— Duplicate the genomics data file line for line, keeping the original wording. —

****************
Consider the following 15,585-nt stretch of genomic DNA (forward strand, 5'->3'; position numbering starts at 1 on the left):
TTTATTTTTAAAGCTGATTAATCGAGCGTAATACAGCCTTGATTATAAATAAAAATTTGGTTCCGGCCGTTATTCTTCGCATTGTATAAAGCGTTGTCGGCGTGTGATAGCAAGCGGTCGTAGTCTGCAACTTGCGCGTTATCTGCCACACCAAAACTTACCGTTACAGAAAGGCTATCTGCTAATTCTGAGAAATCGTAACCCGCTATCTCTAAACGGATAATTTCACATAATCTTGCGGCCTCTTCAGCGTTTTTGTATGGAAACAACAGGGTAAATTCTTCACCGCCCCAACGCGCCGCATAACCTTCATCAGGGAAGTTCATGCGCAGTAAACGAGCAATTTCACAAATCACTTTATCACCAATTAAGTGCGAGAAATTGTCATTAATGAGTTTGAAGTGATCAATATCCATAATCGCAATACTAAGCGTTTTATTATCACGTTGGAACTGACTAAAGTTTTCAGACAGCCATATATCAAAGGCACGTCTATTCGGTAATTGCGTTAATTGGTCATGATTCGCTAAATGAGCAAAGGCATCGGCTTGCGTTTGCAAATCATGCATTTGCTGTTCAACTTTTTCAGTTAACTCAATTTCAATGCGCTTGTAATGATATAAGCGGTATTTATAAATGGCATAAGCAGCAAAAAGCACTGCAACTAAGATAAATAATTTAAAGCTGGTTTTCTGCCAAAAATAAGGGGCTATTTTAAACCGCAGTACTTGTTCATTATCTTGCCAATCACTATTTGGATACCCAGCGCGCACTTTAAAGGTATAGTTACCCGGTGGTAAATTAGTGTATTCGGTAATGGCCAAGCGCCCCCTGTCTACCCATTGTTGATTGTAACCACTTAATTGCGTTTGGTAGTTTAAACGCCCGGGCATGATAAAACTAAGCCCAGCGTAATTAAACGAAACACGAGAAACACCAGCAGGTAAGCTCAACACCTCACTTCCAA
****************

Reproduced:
Consider the following 15,585-nt stretch of genomic DNA (forward strand, 5'->3'; position numbering starts at 1 on the left):
TTTATTTTTAAAGCTGATTAATCGAGCGTAATACAGCCTTGATTATAAATAAAAATTTGGTTCCGGCCGTTATTCTTCGCATTGTATAAAGCGTTGTCGGCGTGTGATAGCAAGCGGTCGTAGTCTGCAACTTGCGCGTTATCTGCCACACCAAAACTTACCGTTACAGAAAGGCTATCTGCTAATTCTGAGAAATCGTAACCCGCTATCTCTAAACGGATAATTTCACATAATCTTGCGGCCTCTTCAGCGTTTTTGTATGGAAACAACAGGGTAAATTCTTCACCGCCCCAACGCGCCGCATAACCTTCATCAGGGAAGTTCATGCGCAGTAAACGAGCAATTTCACAAATCACTTTATCACCAATTAAGTGCGAGAAATTGTCATTAATGAGTTTGAAGTGATCAATATCCATAATCGCAATACTAAGCGTTTTATTATCACGTTGGAACTGACTAAAGTTTTCAGACAGCCATATATCAAAGGCACGTCTATTCGGTAATTGCGTTAATTGGTCATGATTCGCTAAATGAGCAAAGGCATCGGCTTGCGTTTGCAAATCATGCATTTGCTGTTCAACTTTTTCAGTTAACTCAATTTCAATGCGCTTGTAATGATATAAGCGGTATTTATAAATGGCATAAGCAGCAAAAAGCACTGCAACTAAGATAAATAATTTAAAGCTGGTTTTCTGCCAAAAATAAGGGGCTATTTTAAACCGCAGTACTTGTTCATTATCTTGCCAATCACTATTTGGATACCCAGCGCGCACTTTAAAGGTATAGTTACCCGGTGGTAAATTAGTGTATTCGGTAATGGCCAAGCGCCCCCTGTCTACCCATTGTTGATTGTAACCACTTAATTGCGTTTGGTAGTTTAAACGCCCGGGCATGATAAAACTAAGCCCAGCGTAATTAAACGAAACACGAGAAACACCAGCAGGTAAGCTCAACACCTCACTTCCAA